“Republicans never got their chance to chop down President Barack Obama’s health care law, but that doesn’t mean it’s safe from the clippers as Congress looks for solutions for tough fiscal times. The Affordable Care Act brings in a lot of new taxes and savings, but it also dishes out as much as $1.7 trillion in new spending over the next decade — money that looks awfully tempting to lawmakers scrounging around for ways to fund other projects or pay down the deficit.”

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“‘Even though’? In fact, Obamacare is simply doing what a lot of people predicted it would. Critics of ObamaCare warned that it would produce precisely the kind of premium increases we are now seeing, for precisely the reasons that new reports are now citing. I was one of those critics, and I take no joy in pointing out that we told you so.”

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“This note analyzes the ACA through the use of a large-scale microsimulation model of insurance markets. We
find a rich array of impacts across a variety of insurance products. As shown in the table below, on balance the ACA will raise the costs of exchange-based insurance products (and, accordingly, raise the cost of government subsidies). In particular, consumers may be expected to suffer sharp ‘sticker shock’ upon full implementation of the ACA in 2014 as premiums will at best remain unchanged, and for others may rise as much 13 percent.”

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“Around the country, insurers are fixing to raise rates by double digits. They’re privately briefing politicians in Washington on what’s in store. Those briefings are leaving a lot of folks up and down Pennsylvania Avenue jumpy.”

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“Ninety-four years ago today, the 18th Amendment was added to the Constitution. It prohibited ‘the manufacture, sale, or transportation of intoxicating liquors within, the importation thereof into, or the exportation thereof from the United States and all territory subject to the jurisdiction thereof for beverage purposes.’ The 18th Amendment was enacted with far more support than Obamacare.”

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“Okay, I admit it. I am completely baffled. Maybe one of you smart folks can help me out here. I am reading a new Kaiser Family Foundation issue brief on “Implementing New Private Health Insurance Market Rules,” and scratching my head.”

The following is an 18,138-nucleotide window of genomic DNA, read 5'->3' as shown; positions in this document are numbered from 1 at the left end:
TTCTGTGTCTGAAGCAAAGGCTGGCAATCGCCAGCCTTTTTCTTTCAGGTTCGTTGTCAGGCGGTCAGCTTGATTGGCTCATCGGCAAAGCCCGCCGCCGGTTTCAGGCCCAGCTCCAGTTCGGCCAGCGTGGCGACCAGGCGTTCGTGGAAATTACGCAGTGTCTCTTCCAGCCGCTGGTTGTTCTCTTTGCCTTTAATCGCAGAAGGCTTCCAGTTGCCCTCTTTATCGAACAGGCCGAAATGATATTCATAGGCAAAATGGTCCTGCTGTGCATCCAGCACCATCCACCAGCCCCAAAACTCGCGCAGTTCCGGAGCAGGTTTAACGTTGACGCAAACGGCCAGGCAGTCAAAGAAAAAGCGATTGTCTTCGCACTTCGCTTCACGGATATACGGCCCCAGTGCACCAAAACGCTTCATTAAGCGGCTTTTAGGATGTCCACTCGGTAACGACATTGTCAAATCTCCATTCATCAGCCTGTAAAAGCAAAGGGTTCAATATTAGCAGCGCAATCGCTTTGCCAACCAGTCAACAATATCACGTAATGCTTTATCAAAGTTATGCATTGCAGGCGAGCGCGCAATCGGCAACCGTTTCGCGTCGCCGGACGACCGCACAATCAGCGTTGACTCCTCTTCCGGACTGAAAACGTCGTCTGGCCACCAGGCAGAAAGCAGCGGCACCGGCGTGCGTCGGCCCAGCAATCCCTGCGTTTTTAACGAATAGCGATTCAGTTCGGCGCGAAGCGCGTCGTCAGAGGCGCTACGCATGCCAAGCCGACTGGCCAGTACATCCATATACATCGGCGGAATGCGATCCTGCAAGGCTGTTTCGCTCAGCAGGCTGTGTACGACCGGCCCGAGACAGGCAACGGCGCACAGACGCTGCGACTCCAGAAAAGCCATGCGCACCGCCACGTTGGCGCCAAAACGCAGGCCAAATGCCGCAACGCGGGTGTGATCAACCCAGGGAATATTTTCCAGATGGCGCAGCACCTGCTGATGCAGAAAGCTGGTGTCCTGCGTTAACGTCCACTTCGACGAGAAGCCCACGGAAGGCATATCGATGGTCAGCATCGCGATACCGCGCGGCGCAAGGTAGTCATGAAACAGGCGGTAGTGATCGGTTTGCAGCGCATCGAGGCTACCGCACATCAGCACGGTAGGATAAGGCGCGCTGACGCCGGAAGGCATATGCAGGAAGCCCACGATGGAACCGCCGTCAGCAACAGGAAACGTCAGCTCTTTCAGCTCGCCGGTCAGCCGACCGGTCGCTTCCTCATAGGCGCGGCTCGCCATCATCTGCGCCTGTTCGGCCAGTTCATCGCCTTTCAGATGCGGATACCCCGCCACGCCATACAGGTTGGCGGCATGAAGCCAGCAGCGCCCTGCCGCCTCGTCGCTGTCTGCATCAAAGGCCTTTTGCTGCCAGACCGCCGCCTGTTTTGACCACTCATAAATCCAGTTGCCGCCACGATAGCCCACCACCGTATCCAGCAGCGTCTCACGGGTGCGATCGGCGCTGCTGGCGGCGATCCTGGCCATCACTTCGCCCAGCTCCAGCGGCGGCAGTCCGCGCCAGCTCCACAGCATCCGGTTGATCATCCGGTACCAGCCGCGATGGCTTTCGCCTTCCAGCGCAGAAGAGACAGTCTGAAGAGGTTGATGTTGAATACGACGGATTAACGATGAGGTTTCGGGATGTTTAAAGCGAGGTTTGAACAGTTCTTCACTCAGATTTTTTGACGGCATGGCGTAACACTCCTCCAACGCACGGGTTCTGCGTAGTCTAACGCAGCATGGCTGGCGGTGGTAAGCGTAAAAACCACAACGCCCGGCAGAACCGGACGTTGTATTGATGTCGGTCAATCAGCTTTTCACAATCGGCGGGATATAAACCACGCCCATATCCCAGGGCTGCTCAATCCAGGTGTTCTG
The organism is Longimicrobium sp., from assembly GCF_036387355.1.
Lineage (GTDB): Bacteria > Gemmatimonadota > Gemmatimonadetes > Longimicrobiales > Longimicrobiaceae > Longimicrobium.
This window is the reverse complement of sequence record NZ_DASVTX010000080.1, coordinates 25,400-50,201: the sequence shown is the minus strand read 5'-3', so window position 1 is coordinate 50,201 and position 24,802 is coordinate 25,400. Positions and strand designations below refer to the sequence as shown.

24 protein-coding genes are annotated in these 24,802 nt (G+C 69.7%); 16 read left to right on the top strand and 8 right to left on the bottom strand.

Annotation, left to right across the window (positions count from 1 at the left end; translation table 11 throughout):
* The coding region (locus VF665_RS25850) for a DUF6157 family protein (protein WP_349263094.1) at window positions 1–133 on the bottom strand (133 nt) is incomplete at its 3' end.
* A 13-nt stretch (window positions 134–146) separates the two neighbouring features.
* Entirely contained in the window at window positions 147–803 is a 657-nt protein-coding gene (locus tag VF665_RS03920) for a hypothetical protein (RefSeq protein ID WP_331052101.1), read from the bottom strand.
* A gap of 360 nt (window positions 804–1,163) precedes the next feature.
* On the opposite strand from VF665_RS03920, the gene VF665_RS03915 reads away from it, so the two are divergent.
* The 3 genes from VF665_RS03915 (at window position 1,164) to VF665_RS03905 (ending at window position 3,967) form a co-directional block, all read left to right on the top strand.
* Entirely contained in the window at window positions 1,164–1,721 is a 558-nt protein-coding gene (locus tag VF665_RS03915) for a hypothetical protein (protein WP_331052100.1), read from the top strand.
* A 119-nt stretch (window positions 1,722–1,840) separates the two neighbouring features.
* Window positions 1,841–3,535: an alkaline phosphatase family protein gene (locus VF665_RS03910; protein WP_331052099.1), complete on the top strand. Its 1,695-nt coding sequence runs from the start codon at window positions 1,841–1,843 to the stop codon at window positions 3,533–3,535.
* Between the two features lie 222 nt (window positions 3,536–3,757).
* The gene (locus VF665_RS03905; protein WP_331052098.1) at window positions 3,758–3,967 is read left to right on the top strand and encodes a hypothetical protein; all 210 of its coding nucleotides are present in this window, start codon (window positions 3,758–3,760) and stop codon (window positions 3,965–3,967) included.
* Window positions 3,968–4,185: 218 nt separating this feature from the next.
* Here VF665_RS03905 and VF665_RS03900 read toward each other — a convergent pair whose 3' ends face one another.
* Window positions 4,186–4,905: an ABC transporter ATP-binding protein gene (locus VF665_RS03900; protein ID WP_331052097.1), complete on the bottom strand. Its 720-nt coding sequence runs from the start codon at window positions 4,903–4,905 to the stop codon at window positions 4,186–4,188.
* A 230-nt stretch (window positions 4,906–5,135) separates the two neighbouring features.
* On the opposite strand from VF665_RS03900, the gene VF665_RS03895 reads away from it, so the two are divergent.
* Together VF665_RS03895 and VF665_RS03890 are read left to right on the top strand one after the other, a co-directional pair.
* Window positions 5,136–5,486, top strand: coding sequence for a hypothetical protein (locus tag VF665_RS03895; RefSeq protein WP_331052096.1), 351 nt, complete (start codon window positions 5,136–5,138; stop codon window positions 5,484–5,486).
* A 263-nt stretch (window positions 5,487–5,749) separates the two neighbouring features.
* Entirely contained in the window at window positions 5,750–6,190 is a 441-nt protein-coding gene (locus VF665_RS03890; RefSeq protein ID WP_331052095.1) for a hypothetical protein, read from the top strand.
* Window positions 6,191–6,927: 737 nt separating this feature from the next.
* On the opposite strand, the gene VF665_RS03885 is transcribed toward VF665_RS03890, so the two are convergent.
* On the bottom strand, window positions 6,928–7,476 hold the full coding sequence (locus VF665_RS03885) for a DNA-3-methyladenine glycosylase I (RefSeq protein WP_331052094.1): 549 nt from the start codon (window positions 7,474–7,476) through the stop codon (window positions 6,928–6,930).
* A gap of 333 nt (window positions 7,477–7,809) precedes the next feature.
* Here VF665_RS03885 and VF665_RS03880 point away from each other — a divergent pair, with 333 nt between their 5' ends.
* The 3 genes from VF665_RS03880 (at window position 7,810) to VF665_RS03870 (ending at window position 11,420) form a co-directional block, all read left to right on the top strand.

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“A major criticism of the Affordable Care Act (ACA) is its attempt to impose “one size fits all” health policy on states with
different populations and markets. Whereas health insurance was historically regulated by the states, the ACA and
accompanying regulation imposes numerous new rules onto health insurers and employer-provided plans. Millions of
Americans will be eligible for subsidized health insurance coverage in 2014, and supposedly able to enroll in said
coverage by October.”

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“Months since the Supreme Court ruling that made the Obamacare Medicaid expansion optional, the state costs associated with expansion still remain highly uncertain—making expansion a dicey course for states and their budgets.
Indeed, states should not lose sight of the fact that the original Medicaid expansion was coercive for a reason.”

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“Unfortunately, Obama is pushing the code in the opposite direction. Not only has he managed to get rates increased as part of his “fiscal cliff” deal, his health reform law will add vast new layers of tax complexity. For example, ObamaCare adds a new refundable tax credit to offset the cost of insurance that will not only be a nightmare to administer, but will also narrow the tax base still further by kicking 8 million off the tax rolls. The law gums up the code with new breaks for small businesses, health care investments, adoptions and so on. And it forces the IRS to figure out who gets penalized for not buying insurance and how much they owe.”

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“Health-insurance premiums have been rising—and consumers will experience another series of price shocks later this year when some see their premiums skyrocket thanks to the Affordable Care Act, aka ObamaCare. The reason: The congressional Democrats who crafted the legislation ignored virtually every actuarial principle governing rational insurance pricing. Premiums will soon reflect that disregard—indeed, premiums are already reflecting it.”

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